I’ve been told you’ll know everything you need about a person by how they’d behave if you got to the airport and realised you’d forgot your passport. I think about this every time I search for my passport at the security gate, because I have a sneaking suspicion that it’s not the offending boyfriends that would have failed this test. The common link here is me. I’m the one who looks over at them, the only familiar element in a sea of foreignness, and think, do we fit, even when there’s nothing else tying us together? There’s something menacing about finding yourself in an alien environment with someone, manoeuvering coded transport maps, arbitrary tipping rituals and hunger-induced fights in cultures that like to have dinner at 10pm. Not to mention the feeling of watching the person you love and adore lose their cool and stamp their feet like a five-year-old, because no one understands them when they read French words in a clunky English accent. If the cracks are already there, it culminates in one central, bleak observation: ‘We don’t belong, not here, not together.’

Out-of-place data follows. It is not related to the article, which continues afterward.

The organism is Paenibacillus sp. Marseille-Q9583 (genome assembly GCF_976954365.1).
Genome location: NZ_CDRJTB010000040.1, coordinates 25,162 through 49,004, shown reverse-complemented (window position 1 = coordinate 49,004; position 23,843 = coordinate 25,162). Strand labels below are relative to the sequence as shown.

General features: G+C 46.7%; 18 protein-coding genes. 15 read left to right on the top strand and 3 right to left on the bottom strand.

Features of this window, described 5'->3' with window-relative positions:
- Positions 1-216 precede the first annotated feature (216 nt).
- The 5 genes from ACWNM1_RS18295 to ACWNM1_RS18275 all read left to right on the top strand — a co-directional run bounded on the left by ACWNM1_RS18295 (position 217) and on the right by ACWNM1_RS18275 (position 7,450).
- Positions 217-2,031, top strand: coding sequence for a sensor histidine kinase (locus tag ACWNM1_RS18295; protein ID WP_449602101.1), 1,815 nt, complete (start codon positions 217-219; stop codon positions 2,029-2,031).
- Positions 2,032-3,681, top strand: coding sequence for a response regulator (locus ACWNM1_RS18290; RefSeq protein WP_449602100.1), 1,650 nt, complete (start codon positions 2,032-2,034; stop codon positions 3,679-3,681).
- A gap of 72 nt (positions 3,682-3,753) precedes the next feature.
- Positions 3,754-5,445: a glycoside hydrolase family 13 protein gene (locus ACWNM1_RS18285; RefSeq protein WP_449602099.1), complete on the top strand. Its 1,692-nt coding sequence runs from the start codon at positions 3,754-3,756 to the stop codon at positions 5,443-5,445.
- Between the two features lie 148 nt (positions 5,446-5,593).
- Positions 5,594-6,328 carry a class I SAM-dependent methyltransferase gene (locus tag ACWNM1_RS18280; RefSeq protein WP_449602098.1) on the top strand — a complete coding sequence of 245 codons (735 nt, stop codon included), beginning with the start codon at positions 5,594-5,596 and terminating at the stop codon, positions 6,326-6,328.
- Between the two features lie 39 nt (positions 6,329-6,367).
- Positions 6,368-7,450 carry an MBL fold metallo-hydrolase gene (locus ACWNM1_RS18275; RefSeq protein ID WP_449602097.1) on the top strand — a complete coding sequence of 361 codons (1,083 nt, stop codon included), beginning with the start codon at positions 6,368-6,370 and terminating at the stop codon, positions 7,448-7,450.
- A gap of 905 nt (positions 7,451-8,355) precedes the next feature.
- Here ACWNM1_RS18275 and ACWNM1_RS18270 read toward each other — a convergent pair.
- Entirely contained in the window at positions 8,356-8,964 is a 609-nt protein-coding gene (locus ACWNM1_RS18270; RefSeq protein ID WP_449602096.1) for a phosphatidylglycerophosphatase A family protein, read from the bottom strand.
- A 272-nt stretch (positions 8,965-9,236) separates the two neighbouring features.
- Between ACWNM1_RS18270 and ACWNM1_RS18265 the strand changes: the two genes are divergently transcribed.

Or possibly something more unkind comes to mind, judging from how my boyfriend was looking at me and my pretzel during the Schönefeld scuffle. I ignored him, licking the salt off my fingers. We reached the gate with a cool ten minutes to spare, and opted to sit separately for the hour-long flight home. We made up once we reached London, hunched over Cornish pasties on a freezing train station, a scenario familiar to us and one in which the two of us made sense. We laugh about it now, as it ended well. But we’ve decided to stay put in our own city for a while, just to be safe.